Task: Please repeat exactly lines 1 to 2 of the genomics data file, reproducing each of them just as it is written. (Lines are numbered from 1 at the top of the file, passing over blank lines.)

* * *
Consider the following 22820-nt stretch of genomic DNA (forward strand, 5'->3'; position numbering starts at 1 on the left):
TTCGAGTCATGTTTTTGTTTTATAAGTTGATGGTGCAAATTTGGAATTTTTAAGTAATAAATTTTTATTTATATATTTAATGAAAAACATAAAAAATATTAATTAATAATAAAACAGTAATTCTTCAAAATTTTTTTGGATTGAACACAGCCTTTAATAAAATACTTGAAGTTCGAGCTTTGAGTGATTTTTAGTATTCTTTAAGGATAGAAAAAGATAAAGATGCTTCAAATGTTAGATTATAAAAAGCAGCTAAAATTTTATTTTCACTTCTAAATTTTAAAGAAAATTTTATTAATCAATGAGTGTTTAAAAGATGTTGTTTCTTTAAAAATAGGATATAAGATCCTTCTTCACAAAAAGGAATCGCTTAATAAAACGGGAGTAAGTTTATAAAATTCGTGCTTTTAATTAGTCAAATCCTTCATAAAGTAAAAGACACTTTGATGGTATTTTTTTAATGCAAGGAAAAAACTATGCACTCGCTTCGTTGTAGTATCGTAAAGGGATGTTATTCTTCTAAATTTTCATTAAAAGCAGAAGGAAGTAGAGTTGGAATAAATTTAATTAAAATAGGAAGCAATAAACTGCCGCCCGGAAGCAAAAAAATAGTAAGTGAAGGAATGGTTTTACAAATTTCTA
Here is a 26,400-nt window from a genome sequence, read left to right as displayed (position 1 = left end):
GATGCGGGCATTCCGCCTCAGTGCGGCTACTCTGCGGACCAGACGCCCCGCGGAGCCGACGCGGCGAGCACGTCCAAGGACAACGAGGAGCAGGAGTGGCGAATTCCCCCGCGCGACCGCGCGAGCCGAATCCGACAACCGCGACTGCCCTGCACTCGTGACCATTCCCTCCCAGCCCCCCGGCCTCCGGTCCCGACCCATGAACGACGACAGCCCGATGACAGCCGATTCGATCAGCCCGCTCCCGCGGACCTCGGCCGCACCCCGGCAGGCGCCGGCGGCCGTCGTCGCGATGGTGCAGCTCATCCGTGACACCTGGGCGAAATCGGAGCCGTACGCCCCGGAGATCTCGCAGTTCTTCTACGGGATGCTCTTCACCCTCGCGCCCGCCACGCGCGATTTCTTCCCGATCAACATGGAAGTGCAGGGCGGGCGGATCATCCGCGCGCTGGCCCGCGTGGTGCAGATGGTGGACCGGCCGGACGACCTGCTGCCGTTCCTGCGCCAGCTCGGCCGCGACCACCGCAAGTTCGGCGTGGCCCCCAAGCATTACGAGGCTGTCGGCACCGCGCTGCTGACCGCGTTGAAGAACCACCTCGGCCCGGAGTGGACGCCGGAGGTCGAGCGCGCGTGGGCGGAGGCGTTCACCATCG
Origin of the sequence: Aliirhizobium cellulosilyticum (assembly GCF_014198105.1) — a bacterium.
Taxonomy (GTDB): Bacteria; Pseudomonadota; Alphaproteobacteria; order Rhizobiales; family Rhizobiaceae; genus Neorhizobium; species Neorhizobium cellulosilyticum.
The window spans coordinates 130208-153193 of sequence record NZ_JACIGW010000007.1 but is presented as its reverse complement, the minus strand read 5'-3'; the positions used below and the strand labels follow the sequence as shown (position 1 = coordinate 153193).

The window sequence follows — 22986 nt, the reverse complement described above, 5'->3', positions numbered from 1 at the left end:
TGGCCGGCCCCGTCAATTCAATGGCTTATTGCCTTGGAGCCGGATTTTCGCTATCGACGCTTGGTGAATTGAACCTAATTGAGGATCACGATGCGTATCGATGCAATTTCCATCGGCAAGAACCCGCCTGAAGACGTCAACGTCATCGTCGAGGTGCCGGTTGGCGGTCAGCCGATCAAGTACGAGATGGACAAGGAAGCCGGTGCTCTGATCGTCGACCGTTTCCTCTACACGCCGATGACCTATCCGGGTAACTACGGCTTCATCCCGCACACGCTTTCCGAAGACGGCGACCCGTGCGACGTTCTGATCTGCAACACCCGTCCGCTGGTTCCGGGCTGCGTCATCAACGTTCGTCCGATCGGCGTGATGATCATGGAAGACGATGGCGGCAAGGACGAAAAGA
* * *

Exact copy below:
Consider the following 22820-nt stretch of genomic DNA (forward strand, 5'->3'; position numbering starts at 1 on the left):
TTCGAGTCATGTTTTTGTTTTATAAGTTGATGGTGCAAATTTGGAATTTTTAAGTAATAAATTTTTATTTATATATTTAATGAAAAACATAAAAAATATTAATTAATAATAAAACAGTAATTCTTCAAAATTTTTTTGGATTGAACACAGCCTTTAATAAAATACTTGAAGTTCGAGCTTTGAGTGATTTTTAGTATTCTTTAAGGATAGAAAAAGATAAAGATGCTTCAAATGTTAGATTATAAAAAGCAGCTAAAATTTTATTTTCACTTCTAAATTTTAAAGAAAATTTTATTAATCAATGAGTGTTTAAAAGATGTTGTTTCTTTAAAAATAGGATATAAGATCCTTCTTCACAAAAAGGAATCGCTTAATAAAACGGGAGTAAGTTTATAAAATTCGTGCTTTTAATTAGTCAAATCCTTCATAAAGTAAAAGACACTTTGATGGTATTTTTTTAATGCAAGGAAAAAACTATGCACTCGCTTCGTTGTAGTATCGTAAAGGGATGTTATTCTTCTAAATTTTCATTAAAAGCAGAAGGAAGTAGAGTTGGAATAAATTTAATTAAAATAGGAAGCAATAAACTGCCGCCCGGAAGCAAAAAAATAGTAAGTGAAGGAATGGTTTTACAAATTTCTA